1. What about Rodney Bingenheimer? Many many big rock writers and underground fanzine writers depended upon Rodney’s show. He was ALWAYS first. Did you talk to him or any of us in LA? SF? Just curious. Looking forward to reading this! I photographed them in CA 1979-80 and England, June 1980. Ah-mazing photos and stories I pray I can share. So much good info still out there!

    1. Jenny, thanks for checking out my page, and for chiming in! I lived in LA in 86 and 92, and was a Rodney-on-the-ROQ devotee. He undoubtedly played a big role in priming the scene for The Clash and their brethren, but my story focuses almost exclusively on NYC, so I didn’t track down my heroes and others on the west coast. The book began as an article, so it was never designed to be the definitive story of The Clash in the USA. I do hope you enjoy the book!

  2. I appreciate your response. I understand it’s impossible to ever tell ‘the definitive story’ about anyone or anything. LA played such a HUGE role in early punk, esp the Ramones, Clash, Patti Smith .. the list goes on and on. Rodney isn’t getting younger but is a vast resource for amazing stories. He did so much. As did our local fanzines, Back Door Man, Slash and Flipside. As did many writers like Richard Meltzer, Darcy Diamond, Gene Scalatti (spelling?) who wrote for Creem and other mags. Plus of course, Greg Shaw of Bomp and more.

    People ALWAYS say I shot the 80’s. I always correct them, because it’s vital to know the 80’s happened cos of what we in LA, NY and England (and San Francisco to some degree) created in the mid-to-late 70’s. I finally realized why people who KNOW my photo archive still say I shot the 80’s. Cos that’s THEIR reference. But it started earlier.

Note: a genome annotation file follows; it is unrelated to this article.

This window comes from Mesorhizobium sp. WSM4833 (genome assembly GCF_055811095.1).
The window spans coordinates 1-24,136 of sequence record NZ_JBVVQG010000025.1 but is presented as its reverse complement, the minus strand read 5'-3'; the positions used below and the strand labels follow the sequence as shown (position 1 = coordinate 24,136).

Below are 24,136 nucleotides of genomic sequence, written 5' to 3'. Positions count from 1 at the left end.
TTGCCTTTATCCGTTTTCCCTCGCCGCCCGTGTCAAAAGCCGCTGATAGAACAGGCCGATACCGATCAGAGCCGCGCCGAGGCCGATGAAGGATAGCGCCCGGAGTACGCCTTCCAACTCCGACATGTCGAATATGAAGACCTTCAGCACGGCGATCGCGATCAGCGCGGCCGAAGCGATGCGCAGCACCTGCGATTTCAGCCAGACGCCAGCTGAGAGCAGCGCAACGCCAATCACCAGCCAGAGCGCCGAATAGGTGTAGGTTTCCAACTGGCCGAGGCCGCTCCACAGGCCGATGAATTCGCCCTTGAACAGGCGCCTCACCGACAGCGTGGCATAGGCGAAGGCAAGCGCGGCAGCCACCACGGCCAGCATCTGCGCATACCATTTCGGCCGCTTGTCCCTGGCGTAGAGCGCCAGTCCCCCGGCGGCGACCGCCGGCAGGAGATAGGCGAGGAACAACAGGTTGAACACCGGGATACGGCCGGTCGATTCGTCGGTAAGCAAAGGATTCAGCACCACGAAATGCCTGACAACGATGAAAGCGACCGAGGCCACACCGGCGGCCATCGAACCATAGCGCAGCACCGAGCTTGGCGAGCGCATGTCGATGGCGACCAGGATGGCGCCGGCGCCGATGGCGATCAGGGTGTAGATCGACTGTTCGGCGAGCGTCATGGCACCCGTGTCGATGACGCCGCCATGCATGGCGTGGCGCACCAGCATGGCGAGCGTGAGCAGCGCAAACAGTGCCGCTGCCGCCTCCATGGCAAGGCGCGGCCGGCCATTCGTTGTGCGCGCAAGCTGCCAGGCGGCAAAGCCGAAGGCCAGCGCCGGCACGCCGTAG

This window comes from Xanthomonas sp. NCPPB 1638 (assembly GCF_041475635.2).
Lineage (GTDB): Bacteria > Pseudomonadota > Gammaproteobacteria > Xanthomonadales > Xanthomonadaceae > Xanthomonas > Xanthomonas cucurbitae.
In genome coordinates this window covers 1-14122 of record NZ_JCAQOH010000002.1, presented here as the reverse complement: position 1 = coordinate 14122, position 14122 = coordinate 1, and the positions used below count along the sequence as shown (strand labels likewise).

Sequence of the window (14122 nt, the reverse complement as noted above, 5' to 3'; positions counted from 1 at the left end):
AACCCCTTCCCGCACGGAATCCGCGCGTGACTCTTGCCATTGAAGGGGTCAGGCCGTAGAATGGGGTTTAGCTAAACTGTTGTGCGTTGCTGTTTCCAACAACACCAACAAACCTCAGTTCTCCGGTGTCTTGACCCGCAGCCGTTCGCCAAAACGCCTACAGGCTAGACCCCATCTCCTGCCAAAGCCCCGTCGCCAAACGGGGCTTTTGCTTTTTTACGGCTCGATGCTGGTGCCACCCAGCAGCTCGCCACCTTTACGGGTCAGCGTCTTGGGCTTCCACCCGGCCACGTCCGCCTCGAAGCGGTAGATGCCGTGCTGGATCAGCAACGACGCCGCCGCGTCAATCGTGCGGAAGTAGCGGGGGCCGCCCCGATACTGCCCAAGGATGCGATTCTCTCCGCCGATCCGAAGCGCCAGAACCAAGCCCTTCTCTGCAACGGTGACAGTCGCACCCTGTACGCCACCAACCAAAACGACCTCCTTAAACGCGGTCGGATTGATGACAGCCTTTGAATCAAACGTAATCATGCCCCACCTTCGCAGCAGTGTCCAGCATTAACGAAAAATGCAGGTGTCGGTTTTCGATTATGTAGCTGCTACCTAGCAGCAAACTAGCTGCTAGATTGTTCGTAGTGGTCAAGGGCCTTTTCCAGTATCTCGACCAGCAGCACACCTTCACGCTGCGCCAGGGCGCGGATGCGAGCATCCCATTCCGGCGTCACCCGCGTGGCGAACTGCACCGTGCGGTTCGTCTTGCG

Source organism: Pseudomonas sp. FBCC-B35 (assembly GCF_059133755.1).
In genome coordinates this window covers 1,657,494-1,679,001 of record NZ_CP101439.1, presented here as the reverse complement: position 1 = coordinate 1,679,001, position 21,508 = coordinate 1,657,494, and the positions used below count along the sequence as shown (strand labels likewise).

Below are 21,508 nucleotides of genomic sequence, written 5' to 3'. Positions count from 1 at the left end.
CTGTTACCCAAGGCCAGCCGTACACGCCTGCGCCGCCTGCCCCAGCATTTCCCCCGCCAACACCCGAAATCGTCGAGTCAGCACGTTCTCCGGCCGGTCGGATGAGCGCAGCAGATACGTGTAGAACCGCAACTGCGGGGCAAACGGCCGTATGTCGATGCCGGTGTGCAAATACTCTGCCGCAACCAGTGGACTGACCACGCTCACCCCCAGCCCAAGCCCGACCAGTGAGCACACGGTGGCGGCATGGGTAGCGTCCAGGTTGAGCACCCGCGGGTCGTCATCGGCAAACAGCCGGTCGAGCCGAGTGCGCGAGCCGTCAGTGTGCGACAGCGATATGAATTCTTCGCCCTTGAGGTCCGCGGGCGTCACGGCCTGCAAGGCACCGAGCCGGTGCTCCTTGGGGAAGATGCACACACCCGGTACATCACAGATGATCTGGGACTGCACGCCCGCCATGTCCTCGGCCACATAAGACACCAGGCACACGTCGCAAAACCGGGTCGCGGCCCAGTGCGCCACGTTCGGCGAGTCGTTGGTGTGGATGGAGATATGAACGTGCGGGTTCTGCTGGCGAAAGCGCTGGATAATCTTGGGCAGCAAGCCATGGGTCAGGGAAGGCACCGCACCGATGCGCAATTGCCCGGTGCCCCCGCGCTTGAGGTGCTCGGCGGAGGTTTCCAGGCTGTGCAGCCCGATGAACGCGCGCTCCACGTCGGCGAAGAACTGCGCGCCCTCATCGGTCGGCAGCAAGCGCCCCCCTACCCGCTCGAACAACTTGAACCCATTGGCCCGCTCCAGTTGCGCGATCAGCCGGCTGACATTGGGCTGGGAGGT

We did a lot in LA. Especially for the Clash and Sex Pistols. Sadly, those bands STILL, for the most part, have NO idea just how hard we worked behind the scenes for their success. How much we wanted Epic to release the first Clash album and tour before Feb 1979.

    How angry and sad I still am that Malcolm, whom I photographed MANY times at Ramones, Blondie, and other LA shows (early on!) refused to let them play in LA. Whatta travesty! Yes, I took terrific photos from SF, but still … the band missed out on good times and fans if they ALSO played in LA. John and Jonesy live here, they love it! Damn you Malcolm!

    I wish I COULD write that book. I’m overwhelmed dealing with my photos. Takes time and money to write, how well I know. Thank you for what you wrote. But what do we have to do to be included in the history WE created too! No guts, no glory. Ha, we had guts. I don’t care about fame or my home town per se. Just history, that’s all.

    OH well, la de da, life goes on. MUCH success to your book, fer sure!

  3. I definitely remember WNEW broadcasting the Palladium show….I think that may have been the second time the Clash had played the Palladium, I believe they ended up playing this NYC (14th St between 2nd and 3rd Ave.) venue a total of three times. It would change from a live concert hall to a niteclub replacing Studio 54 as the “in” spot in Manhattan. It has since been demolished, currently on that site is a dormitory for New York University. If I also recall the actual broadcast there was quite a bit of London Calling included….without listening to it for years, I remember Joe Strummer talking about Freddie Laker, Junior Murvin and the manner in which he sang Police and Thieves and a chant for “gaffer tape- gaffer tape….here comes Johnny Green with the gaffer tape” sang to “Johnny comes marching home/English Civil War”. One of those top shelf cassette tape bootlegs that we thrived on while attending art school in Brooklyn in the early 1980’s. The book seems to be a must read I would think for those of us who appreciate the band.